Greeting Canada like an old friend, and drinking a bit of its beer

Back in Canada: Golden evening light sets aglow the handsome British Columbia flag as it flutters over our Prince Rupert dock.

AHOY FROM PRINCE RUPERT. Here’s the most recent late-night-if-I-remember-it scrawlings in my “There and Back Again” journal from M.V. Osprey.

Friday, July 15

Departed Ketchikan in steady rain and low clouds. Got soaked while fueling up: $580 for 100 gallons. (Got soaked by the rain, too.)

Good things:

(1) A safe southbound crossing of Dixon Entrance, one of our two open-to-the-ocean passages along the otherwise “inside” Inside Passage. Got some ocean swells and mixmaster seas with 15 knots+ on our bow, but no biggie after the recent shenanigans of Clarence Strait. Back to Canada!

(2) Found a beautiful, protected cove by a stream outlet in Brundige Inlet on wild Dundas Island, B.C., where a sailing friend has promised us we’ll see (or, at least, hear) wolves. We’ll see; we’ve been told similar stories about a variety of absentee wildlife at several other bays. Delicious dinner of Chicken Adobo, thanks to Barbara M.

Atop Osprey, your author raises the Canadian courtesy flag after we anchor at Brundige Inlet, B.C. The yachting cap was my father’s. Barbara Marrett photo.

(3) I struck the Alaska state flag and raised the red maple leaf courtesy flag on Osprey’s short mast. Canada feels like a happy reunion on our homeward journey. One catch: Listening to the VHF radio weather reports, you never know when the computerized voice will launch into five minutes of rapid French. We dub the digital polyglot “our friend Pierre, le weather homme.”

Saturday, July 16

Three good things:

(1) Awakened to sunshine, our first real rays in a week, on pristine and unsullied Brundige Inlet. The wolves, if they were there, stayed off the beach and kept mum overnight (and this just two days after the full moon). The good thing: We all slept like marathoners after a run. But, as I said to Bill, it’s begun to feel as if aliens have beamed up most of the wildlife on this coast. Except for eagles. The aliens must not like them. We’ve seen enough eagles to populate a planet.

We motored through flat seas past the Canadian light station at Green Island.

 (2) What’s a new way to say “flat” without referring to a pancake? “Flat as a roadkill possum”? “Flat as a North Dakota freeway”? “Flat as the index charting Donald Trump’s rising moral sensibilities”? Whatever. Such non-elevation is what we enjoyed in the way of seas from Brundige Inlet to Prince Rupert. Smooth all the way. Passed Melville Island, whose name raised questions. Had author Herman served on an exploration ship in these parts? Barbara M. asked Siri, as she is wont to do with some alarming frequency, who reminded us that (A) Melville was American (a nationality for whom few British Columbia geographic landmarks were named), and (B) He lived in the mid- to late-19th century, rather than the late 18th century when Captain Vancouver was sailing about seemingly naming every bump, hollow and indentation in this coastal landscape after every cabin boy, able seaman and annoying young lieutenant on his ship. Maybe this island commemorated Melville’s grandfather, Vancouver’s favorite cook, who did a really good soft-boiled egg. We don’t know. Do you?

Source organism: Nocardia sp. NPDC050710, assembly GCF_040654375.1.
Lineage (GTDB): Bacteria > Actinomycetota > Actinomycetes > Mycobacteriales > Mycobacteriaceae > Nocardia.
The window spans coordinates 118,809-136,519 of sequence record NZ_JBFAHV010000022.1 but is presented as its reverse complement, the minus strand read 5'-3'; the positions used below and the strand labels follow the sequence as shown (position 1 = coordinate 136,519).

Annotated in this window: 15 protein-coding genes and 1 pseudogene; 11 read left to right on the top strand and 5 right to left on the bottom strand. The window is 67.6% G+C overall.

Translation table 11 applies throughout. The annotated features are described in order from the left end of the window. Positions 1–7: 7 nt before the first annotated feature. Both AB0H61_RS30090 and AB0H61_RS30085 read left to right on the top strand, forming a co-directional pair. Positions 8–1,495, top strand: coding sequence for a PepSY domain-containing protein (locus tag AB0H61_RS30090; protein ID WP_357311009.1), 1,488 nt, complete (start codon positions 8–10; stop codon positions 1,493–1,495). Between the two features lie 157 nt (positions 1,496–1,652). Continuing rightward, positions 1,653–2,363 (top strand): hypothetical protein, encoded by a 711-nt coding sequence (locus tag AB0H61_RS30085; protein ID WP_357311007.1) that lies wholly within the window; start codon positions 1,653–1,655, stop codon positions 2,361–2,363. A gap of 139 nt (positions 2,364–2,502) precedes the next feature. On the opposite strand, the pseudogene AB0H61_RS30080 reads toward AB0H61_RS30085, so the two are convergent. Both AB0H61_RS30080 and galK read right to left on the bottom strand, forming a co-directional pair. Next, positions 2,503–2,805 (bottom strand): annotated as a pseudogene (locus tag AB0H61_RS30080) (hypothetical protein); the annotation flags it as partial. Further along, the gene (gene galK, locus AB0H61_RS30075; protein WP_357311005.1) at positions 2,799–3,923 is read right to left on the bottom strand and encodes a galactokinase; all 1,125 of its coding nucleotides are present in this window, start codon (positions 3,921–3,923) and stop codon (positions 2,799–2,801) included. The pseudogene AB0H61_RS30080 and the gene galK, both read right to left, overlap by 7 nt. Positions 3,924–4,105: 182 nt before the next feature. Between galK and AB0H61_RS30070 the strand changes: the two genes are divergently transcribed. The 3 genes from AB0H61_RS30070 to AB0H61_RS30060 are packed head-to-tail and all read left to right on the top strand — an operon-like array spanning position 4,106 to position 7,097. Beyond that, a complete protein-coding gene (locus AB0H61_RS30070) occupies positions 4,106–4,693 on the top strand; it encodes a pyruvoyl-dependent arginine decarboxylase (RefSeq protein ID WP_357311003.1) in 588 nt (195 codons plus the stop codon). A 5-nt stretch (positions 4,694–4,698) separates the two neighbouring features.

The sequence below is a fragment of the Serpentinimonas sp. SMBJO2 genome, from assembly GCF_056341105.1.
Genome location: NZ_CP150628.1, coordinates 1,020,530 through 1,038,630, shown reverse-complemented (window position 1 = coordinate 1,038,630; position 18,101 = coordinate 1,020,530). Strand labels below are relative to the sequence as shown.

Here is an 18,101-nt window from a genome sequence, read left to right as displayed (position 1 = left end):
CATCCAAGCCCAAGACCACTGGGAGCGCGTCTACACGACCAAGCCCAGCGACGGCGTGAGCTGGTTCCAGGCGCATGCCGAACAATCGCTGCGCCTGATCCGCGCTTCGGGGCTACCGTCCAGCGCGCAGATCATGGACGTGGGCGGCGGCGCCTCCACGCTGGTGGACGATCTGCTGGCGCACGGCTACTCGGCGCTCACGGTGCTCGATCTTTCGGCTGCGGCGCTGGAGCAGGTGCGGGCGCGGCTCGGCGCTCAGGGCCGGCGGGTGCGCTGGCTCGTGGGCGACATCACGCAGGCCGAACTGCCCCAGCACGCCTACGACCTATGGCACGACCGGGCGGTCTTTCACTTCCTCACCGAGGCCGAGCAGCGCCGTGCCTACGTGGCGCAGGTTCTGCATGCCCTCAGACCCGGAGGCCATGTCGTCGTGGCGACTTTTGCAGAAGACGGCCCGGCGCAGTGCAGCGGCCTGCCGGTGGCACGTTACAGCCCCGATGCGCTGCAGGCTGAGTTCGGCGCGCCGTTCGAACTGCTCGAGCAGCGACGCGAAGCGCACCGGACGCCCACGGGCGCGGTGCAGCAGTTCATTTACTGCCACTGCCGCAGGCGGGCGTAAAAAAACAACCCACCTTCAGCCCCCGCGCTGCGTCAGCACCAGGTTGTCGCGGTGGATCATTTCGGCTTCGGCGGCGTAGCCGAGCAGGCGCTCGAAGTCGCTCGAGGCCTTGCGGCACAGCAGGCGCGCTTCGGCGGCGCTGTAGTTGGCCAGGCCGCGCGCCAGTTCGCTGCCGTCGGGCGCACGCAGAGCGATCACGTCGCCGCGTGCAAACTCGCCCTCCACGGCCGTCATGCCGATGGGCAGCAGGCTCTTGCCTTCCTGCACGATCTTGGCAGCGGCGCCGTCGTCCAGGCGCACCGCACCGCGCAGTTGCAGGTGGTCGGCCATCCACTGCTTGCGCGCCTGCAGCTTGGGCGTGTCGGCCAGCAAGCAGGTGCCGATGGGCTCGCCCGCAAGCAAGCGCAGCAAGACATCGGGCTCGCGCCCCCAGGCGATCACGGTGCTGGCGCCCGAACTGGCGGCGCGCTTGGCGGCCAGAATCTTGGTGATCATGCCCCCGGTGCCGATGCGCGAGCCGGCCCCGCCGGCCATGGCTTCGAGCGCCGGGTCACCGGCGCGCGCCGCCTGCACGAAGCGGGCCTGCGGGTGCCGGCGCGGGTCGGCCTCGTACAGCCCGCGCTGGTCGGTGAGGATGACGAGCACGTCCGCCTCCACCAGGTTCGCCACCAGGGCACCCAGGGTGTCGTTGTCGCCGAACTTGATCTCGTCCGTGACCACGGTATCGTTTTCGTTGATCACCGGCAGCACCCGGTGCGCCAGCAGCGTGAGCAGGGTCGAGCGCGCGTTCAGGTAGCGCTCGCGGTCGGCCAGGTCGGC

Lighting distant hills, sunshine burns through afternoon clouds over Prince Rupert Harbour.
The eponymous town’s nickname: “Rainy Rupert.”

(3) Dinner at the Breakers Pub, overlooking our marina. After a long day on the water, I down a quart of good Prince Rupert-brewed pale ale and watch the light get all golden on the harbor as crewmate Bill watches the bar’s giant-screen TV with Canadian football (yes, they have it, though hockey is the sport of choice in most Canadian watering holes, we’ve found).

Onward tomorrow to revisit Baker Inlet, one of our favorite northbound stops. We’ll be back with internet in a few days, perhaps. Who knows. I’ve read virtually no news of the outside world in seven weeks, and I’ve been kind of fine with that. In fact, I recommend it. Fair winds.

4 thoughts on “Greeting Canada like an old friend, and drinking a bit of its beer

  1. One of the joys for me of traveling in Alaska (and some places here Outside) is the lack of internet, to allow one to simply be present with time and place. It’s wonderful hearing your descriptions of being in and out of touch – and so glad you’ve found places to catch your readers up on Three Good Things.


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